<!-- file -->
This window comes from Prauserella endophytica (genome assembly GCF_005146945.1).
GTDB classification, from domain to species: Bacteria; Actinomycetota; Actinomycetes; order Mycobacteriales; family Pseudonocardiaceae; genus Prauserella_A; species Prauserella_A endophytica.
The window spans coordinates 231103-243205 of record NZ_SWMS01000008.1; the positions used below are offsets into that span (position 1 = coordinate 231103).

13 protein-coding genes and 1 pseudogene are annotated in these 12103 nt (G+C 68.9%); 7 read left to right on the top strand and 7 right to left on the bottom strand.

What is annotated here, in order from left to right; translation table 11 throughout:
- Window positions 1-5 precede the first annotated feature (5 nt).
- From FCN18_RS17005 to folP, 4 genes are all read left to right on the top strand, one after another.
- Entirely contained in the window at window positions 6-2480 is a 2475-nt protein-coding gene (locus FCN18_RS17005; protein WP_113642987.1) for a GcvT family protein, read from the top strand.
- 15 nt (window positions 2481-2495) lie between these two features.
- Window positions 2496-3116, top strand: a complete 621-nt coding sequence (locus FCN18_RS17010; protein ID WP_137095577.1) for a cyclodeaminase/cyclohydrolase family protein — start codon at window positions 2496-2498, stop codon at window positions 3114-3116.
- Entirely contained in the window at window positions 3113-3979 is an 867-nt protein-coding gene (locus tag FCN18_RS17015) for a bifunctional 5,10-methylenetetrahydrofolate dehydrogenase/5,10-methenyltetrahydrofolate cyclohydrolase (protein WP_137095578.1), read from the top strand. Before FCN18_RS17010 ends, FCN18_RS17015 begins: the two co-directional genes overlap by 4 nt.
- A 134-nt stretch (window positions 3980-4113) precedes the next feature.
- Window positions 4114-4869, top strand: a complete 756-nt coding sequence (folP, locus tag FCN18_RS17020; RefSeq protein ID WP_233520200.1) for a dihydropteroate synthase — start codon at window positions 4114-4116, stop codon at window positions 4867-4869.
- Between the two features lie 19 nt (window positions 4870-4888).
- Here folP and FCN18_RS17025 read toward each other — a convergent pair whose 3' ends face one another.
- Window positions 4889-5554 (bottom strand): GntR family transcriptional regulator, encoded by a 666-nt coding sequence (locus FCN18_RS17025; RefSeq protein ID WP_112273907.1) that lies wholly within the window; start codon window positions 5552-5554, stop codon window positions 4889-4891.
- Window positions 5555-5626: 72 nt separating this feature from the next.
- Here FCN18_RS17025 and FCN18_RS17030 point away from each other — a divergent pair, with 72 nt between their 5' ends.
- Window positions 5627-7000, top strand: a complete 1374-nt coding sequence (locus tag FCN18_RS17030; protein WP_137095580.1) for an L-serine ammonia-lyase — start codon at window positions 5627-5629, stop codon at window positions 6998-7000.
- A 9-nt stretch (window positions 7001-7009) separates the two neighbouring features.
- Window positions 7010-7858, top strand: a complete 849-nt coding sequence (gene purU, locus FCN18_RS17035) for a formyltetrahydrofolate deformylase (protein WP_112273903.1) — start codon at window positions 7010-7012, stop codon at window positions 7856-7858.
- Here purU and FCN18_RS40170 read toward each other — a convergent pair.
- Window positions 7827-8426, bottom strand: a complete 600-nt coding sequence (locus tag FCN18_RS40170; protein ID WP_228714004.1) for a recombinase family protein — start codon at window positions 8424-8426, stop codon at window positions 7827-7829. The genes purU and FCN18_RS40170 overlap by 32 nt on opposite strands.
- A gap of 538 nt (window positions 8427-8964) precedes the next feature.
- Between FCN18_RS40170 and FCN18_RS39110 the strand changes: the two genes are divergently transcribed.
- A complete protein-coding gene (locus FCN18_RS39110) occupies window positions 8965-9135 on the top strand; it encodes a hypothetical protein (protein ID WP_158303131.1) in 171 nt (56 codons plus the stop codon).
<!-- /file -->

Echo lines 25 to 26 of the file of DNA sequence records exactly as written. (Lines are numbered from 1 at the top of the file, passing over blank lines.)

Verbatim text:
- Between FCN18_RS40170 and FCN18_RS39110 the strand changes: the two genes are divergently transcribed.
- A complete protein-coding gene (locus FCN18_RS39110) occupies window positions 8965-9135 on the top strand; it encodes a hypothetical protein (protein ID WP_158303131.1) in 171 nt (56 codons plus the stop codon).